Ulsterbank recently upped the ante in the mortgage rate-war by reducing a suite of their rates, the story was covered in the Independent which also quoted Irish Mortgage Brokers.
Karl Deeter said the cuts represent the latest shot to be fired in the mortgage rate war.
“In response to Avant Money’s European-style rates, Ulster Bank has had to respond and now it means that other lenders are under even greater pressure to follow or beat these rates.”
He said this means customers will win. But they have to switch lender is they are paying high rates.
It’s bizarre but true. A recent study by the Central Bank showed that the majority of borrowers stood to really gain in payment savings and interest payments by switching their mortgage and yet only a tiny fraction actaully do it.
Who do you know that would walk by a free €10,000? Nobody right? Yet you do, it may even be you, because if you pay a bank thousands more than you ought to because you aren’t willing to take the time to do some paperwork and switch your loan that’s precisely what happens!
Here are the main findings (verbatim) from the Central Bank:
Three in every five eligible mortgages stand to save over €1,000 within the first year if they switch mortgage provider, and more than €10,000 over the remaining term. Just 2.9% of mortgages switched provider in the second half of 2019. A diverse range of factors may inhibit switching, including psychological factors, lack of knowledge on the costs and benefits, and the perceived complexity.
Get in touch at firstname.lastname@example.org apply online or call us and we can help …
We are really pleased to be among the very small and select group of brokers in the country who were asked to be part of the AvantMoney lending panel. If you want a low cost fixed rate from the mortgage arm of AvantCard then you must go through a broker and we’d be happy to help you should you want to work with a firm that has been around for almost 20 years and where every advisor has at least a decade of experience. Call us to find out more 01 6790990
There has been a lot of news about banks not lending to people who are receiving any wage supplements during the covid 19 pandemic. The initial headlines were about AIB who later rowed back on the decision not to assess any cases where people were on wage supports.
The other banks were more open to offering loans but they all have one basic trend in common which is that you can’t be on TWSS and draw down a loan. This may seem unfair but if you got a loan in July and were laid off in August in time a person would wonder ‘why did the bank give that loan?’ given that companies can only get wage supports if their turnover is seriously impacted due to the pandemic. So what can you do?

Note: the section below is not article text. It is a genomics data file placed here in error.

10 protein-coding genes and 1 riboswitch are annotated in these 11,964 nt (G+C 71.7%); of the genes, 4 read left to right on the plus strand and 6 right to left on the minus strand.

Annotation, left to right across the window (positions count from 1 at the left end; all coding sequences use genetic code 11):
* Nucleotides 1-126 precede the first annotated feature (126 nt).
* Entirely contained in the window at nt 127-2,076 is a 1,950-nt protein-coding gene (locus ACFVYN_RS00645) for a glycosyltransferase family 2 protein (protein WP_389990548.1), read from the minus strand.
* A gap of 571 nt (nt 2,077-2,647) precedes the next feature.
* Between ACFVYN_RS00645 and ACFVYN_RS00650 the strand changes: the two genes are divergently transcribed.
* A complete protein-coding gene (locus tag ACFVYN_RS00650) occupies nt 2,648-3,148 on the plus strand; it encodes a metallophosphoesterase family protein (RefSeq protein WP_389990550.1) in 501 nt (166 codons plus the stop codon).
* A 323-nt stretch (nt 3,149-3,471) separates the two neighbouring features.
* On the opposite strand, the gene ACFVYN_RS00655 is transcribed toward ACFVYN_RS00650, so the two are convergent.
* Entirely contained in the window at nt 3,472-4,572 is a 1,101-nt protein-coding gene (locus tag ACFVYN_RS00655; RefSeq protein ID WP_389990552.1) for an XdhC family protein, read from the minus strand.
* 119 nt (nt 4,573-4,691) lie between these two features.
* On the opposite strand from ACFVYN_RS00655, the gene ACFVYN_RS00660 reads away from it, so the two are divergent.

Delay: for many people they’ll be back to regular wages soon, talk to the people involved in your transaction and see if they are willing to wait. Withdraw: most contracts have ‘subject to mortgage approval’ in them. Ask your employer to take you off the support scheme: …
In an interview that drew a massive listener reaction, Pat Kenny interviewed Karl Deeter about the reasons he believes we need to get people back to work sooner rather than later. We would stress the point that this isn’t implied as doing so in a reckless manner, hand hygiene, distancing and other protocols already being followed in shops and essential services jobs would be required. Dr. Sam McConkey was also on to critique his view. The debate was well rounded and respectful, you can listen to the clip below.
We were part of a discussion around Covid19 and mortgages on Matt Cooper’s ‘The Last Word’ show on Today FM yesterday. The other participant was Brian Hayes of the Banking and Payments Federation of Ireland.
For our part we were impressed with the fact that the banks have been able to do more than 2,000 mortgage restructures per working day since the pandemic driven mortgage breaks were announced. To put that in perspective, it took six years to do 100,000 restructures after the financial crisis. This time around that figure could be achieved in a little over two months, that is something to be commended.
Conor Pope of The Irish Times did an article on housing and quoted our firm extensively, see the screengrabs below.
“More recently we have proposed removing mortgage loan-to-value ratio (LVR) restrictions, as this is a countercyclical tool and we have been able to consider lowering this now that the risks of excessive lending have subsided and banks can now lean into a recovery. This should also enable banks to support customer needs”
That spells it out fairly loud and clear, if the tool isn’t needed then why deploy it? At the moment we are seeing massive issues with sales due to banks restricting in order to comply with the lending rules, this is an unforeseen consequence that will damage certain borrowers who have entered into contracts in good faith.
It’s worth noting that we took our lead in part from New Zealand on the lending rules, our new Governor is from there and house prices in New Zealand are also high – …